Homeopathy in Finland
Homeopathy was first mentioned in Finland in 1888 by A. Pfaler in a history of Finnish healing practices.
In the year 1921 Eino Suolahti made a research on the "Quackery in Finland," and mentioned that homeopathy was practiced mainly in the Swedish-speaking west coast areas of Finland. In other parts of Finland there had only been a couple of touring homeopaths, undoubtedly because of the country's remoteness.
A meeting to form a society of homeopaths was held in 1984 by seven homeopaths who had been studying in Sweden. The society was formally registered in 1986. The number of members increased rapidly in 1991, when the first classical homeopaths graduated from the Kairon Institute in Helsinki.
In the following years there were an increasing number of homeopaths coming also from Homeopatia Institute, the Finnish School of Classical Homeopathy in Helsinki, and the school named "Luontaislääkinnän edistämiskeskus" (Centre promoting naturopathic medicine) near the city of Tampere.
In the beginning of the 1990s there were two homeopathic societies, Suomen Homeopaatitry, which became a member of ECCH and ICCH in 1991, and Suomen Klassiset Homeopaatitry which formed in 1990, mainly by students of the Finnish School of Classical Homeopathy. The two societies merged in 1994, with their main aim to promote classical homeopathy.
The homeopaths who have graduated from the Luontaislääkinnän edistämiskeskus are still connected to a society called Pohjoismainen Homeopaattiyhdistysry. (The Nordic homeopaths). They have about 50 members; some of them are also members of the Suomen Homeopaatit ry.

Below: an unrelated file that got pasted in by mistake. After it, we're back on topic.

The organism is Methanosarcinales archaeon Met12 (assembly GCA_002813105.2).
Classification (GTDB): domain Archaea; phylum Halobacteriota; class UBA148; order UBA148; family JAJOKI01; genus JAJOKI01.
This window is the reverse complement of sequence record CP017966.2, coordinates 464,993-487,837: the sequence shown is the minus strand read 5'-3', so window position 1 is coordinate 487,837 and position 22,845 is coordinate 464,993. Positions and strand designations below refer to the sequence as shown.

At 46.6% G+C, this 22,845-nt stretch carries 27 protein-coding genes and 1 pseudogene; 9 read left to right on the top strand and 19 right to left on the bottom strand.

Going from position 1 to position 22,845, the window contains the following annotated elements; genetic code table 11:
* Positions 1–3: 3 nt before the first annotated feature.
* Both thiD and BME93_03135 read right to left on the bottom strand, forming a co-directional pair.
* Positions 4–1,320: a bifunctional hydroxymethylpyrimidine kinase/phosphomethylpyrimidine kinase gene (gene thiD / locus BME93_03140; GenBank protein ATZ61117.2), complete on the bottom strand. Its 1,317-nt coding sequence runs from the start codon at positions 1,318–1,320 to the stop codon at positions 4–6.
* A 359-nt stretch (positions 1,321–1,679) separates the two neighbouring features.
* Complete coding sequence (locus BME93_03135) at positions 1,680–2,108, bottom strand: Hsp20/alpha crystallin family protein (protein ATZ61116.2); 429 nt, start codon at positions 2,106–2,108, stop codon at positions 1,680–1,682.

In 1998 Suomen Homeopaatitry had 400+ members, including students. There are about 160 homeopaths in the society who have been accepted on the list of regularly practicing homeopaths. The society has published a magazine Homeopatia since 1992.
All the homeopaths have had a basic course in school medicine, anatomy, physiology, pathology etc. for at least 200 hours, and some have also been "co-educated" in school medicine in a two-year course (600 hours). The medical course (600 hours) was organized by the homeopathic society and IV Helsinki Medical Shool.
Finnish legislation provides no official status for homeopathy. There is no category such as "registered" homeopaths, but the society is working on developing professional criteria that would lead to a register of homeopaths and a guarantee of high quality among those practicing.
Also there are some restrictions in Finnish legislation regarding pharmacy: every homeopathic remedy has to be individually registered, be it registered in any other EU country or not, and every import company has to register their remedies individually. The cost of one remedy to be registered is 1000 FMK (about 110 English Pounds). Furthermore, the registration process takes 210 days.